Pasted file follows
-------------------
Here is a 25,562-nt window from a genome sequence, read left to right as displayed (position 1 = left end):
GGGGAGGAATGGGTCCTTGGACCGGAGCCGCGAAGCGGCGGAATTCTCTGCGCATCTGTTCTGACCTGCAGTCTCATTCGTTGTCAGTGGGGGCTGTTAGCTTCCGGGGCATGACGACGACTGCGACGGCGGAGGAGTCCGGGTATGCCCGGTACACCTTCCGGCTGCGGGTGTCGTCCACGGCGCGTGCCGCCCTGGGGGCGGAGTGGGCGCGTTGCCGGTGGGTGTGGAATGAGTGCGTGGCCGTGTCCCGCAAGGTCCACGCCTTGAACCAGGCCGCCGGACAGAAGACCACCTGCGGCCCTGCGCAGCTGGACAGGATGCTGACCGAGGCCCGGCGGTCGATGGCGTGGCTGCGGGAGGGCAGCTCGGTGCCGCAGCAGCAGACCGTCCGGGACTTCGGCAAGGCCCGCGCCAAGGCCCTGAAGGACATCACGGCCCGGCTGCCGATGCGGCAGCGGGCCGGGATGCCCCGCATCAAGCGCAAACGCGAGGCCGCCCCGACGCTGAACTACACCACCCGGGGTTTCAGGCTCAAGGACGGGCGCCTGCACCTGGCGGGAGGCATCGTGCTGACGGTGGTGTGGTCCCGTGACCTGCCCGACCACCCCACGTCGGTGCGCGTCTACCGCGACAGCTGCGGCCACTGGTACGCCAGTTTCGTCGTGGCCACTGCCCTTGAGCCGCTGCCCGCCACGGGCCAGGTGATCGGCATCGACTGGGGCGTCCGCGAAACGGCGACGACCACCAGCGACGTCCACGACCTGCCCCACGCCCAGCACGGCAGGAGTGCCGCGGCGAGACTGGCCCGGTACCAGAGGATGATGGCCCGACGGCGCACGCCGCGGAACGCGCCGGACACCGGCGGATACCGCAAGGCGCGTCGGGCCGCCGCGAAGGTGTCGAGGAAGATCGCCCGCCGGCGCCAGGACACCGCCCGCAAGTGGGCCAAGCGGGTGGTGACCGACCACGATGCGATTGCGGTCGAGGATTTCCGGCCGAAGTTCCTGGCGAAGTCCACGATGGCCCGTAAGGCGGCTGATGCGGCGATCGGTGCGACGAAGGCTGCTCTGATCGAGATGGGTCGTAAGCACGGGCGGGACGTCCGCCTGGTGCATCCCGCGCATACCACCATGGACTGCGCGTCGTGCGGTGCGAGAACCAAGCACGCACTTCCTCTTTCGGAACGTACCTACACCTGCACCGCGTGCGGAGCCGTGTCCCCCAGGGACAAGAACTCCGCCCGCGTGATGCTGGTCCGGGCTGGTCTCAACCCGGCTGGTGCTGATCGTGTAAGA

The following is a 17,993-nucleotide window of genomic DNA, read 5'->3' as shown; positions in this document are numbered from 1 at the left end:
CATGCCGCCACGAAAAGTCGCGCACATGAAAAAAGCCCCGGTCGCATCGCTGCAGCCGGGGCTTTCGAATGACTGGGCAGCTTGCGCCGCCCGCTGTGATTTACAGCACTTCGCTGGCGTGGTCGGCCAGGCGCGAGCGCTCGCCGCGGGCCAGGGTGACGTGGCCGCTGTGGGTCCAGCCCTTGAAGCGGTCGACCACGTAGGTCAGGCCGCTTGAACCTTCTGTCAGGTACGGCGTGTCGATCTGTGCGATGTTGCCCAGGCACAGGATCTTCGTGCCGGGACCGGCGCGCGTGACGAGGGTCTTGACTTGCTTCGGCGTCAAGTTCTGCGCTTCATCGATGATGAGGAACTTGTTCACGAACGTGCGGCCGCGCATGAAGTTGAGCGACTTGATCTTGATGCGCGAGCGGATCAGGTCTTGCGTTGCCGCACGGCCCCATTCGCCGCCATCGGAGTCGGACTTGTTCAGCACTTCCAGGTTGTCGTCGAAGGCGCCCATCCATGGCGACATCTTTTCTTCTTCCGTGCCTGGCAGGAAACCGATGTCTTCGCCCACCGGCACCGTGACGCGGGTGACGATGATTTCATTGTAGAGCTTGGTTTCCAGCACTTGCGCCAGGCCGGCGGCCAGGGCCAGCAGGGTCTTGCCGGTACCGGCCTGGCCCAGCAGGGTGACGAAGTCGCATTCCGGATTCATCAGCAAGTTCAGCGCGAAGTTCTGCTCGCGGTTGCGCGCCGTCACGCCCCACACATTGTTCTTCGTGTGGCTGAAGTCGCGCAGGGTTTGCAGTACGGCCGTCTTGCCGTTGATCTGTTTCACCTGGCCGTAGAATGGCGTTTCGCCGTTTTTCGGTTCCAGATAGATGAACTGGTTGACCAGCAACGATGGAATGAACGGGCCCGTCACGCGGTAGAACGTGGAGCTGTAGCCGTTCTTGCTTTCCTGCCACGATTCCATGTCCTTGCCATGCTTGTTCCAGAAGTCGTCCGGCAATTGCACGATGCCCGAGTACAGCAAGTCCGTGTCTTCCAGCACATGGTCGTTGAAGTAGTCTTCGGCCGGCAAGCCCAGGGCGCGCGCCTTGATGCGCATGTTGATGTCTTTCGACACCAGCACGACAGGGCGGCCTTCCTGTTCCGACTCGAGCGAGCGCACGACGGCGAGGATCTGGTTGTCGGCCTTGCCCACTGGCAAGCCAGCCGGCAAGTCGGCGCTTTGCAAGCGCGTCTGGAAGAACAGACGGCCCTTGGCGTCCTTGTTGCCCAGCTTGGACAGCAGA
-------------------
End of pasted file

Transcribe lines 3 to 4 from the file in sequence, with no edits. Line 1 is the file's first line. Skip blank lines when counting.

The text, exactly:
The following is a 17,993-nucleotide window of genomic DNA, read 5'->3' as shown; positions in this document are numbered from 1 at the left end:
CATGCCGCCACGAAAAGTCGCGCACATGAAAAAAGCCCCGGTCGCATCGCTGCAGCCGGGGCTTTCGAATGACTGGGCAGCTTGCGCCGCCCGCTGTGATTTACAGCACTTCGCTGGCGTGGTCGGCCAGGCGCGAGCGCTCGCCGCGGGCCAGGGTGACGTGGCCGCTGTGGGTCCAGCCCTTGAAGCGGTCGACCACGTAGGTCAGGCCGCTTGAACCTTCTGTCAGGTACGGCGTGTCGATCTGTGCGATGTTGCCCAGGCACAGGATCTTCGTGCCGGGACCGGCGCGCGTGACGAGGGTCTTGACTTGCTTCGGCGTCAAGTTCTGCGCTTCATCGATGATGAGGAACTTGTTCACGAACGTGCGGCCGCGCATGAAGTTGAGCGACTTGATCTTGATGCGCGAGCGGATCAGGTCTTGCGTTGCCGCACGGCCCCATTCGCCGCCATCGGAGTCGGACTTGTTCAGCACTTCCAGGTTGTCGTCGAAGGCGCCCATCCATGGCGACATCTTTTCTTCTTCCGTGCCTGGCAGGAAACCGATGTCTTCGCCCACCGGCACCGTGACGCGGGTGACGATGATTTCATTGTAGAGCTTGGTTTCCAGCACTTGCGCCAGGCCGGCGGCCAGGGCCAGCAGGGTCTTGCCGGTACCGGCCTGGCCCAGCAGGGTGACGAAGTCGCATTCCGGATTCATCAGCAAGTTCAGCGCGAAGTTCTGCTCGCGGTTGCGCGCCGTCACGCCCCACACATTGTTCTTCGTGTGGCTGAAGTCGCGCAGGGTTTGCAGTACGGCCGTCTTGCCGTTGATCTGTTTCACCTGGCCGTAGAATGGCGTTTCGCCGTTTTTCGGTTCCAGATAGATGAACTGGTTGACCAGCAACGATGGAATGAACGGGCCCGTCACGCGGTAGAACGTGGAGCTGTAGCCGTTCTTGCTTTCCTGCCACGATTCCATGTCCTTGCCATGCTTGTTCCAGAAGTCGTCCGGCAATTGCACGATGCCCGAGTACAGCAAGTCCGTGTCTTCCAGCACATGGTCGTTGAAGTAGTCTTCGGCCGGCAAGCCCAGGGCGCGCGCCTTGATGCGCATGTTGATGTCTTTCGACACCAGCACGACAGGGCGGCCTTCCTGTTCCGACTCGAGCGAGCGCACGACGGCGAGGATCTGGTTGTCGGCCTTGCCCACTGGCAAGCCAGCCGGCAAGTCGGCGCTTTGCAAGCGCGTCTGGAAGAACAGACGGCCCTTGGCGTCCTTGTTGCCCAGCTTGGACAGCAGA